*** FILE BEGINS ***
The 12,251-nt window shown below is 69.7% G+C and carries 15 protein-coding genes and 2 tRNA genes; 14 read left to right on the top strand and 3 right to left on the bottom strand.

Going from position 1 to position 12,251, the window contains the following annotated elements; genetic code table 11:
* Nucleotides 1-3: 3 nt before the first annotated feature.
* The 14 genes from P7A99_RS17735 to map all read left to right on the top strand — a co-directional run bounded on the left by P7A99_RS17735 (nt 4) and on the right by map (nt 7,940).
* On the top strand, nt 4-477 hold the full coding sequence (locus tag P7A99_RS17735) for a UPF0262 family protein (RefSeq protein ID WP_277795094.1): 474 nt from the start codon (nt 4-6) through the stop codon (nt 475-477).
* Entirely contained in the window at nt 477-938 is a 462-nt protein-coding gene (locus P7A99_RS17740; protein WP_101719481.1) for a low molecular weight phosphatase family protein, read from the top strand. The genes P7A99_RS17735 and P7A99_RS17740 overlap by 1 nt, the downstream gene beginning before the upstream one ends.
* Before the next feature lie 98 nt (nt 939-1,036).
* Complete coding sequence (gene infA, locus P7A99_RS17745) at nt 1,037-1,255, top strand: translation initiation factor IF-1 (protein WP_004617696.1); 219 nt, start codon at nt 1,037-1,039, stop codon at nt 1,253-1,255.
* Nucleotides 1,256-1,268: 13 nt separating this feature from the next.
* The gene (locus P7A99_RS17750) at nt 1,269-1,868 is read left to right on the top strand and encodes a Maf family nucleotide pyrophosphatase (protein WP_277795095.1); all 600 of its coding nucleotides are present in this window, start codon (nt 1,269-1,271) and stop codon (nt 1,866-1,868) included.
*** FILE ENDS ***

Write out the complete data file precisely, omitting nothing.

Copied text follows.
The 12,251-nt window shown below is 69.7% G+C and carries 15 protein-coding genes and 2 tRNA genes; 14 read left to right on the top strand and 3 right to left on the bottom strand.

Going from position 1 to position 12,251, the window contains the following annotated elements; genetic code table 11:
* Nucleotides 1-3: 3 nt before the first annotated feature.
* The 14 genes from P7A99_RS17735 to map all read left to right on the top strand — a co-directional run bounded on the left by P7A99_RS17735 (nt 4) and on the right by map (nt 7,940).
* On the top strand, nt 4-477 hold the full coding sequence (locus tag P7A99_RS17735) for a UPF0262 family protein (RefSeq protein ID WP_277795094.1): 474 nt from the start codon (nt 4-6) through the stop codon (nt 475-477).
* Entirely contained in the window at nt 477-938 is a 462-nt protein-coding gene (locus P7A99_RS17740; protein WP_101719481.1) for a low molecular weight phosphatase family protein, read from the top strand. The genes P7A99_RS17735 and P7A99_RS17740 overlap by 1 nt, the downstream gene beginning before the upstream one ends.
* Before the next feature lie 98 nt (nt 939-1,036).
* Complete coding sequence (gene infA, locus P7A99_RS17745) at nt 1,037-1,255, top strand: translation initiation factor IF-1 (protein WP_004617696.1); 219 nt, start codon at nt 1,037-1,039, stop codon at nt 1,253-1,255.
* Nucleotides 1,256-1,268: 13 nt separating this feature from the next.
* The gene (locus P7A99_RS17750) at nt 1,269-1,868 is read left to right on the top strand and encodes a Maf family nucleotide pyrophosphatase (protein WP_277795095.1); all 600 of its coding nucleotides are present in this window, start codon (nt 1,269-1,271) and stop codon (nt 1,866-1,868) included.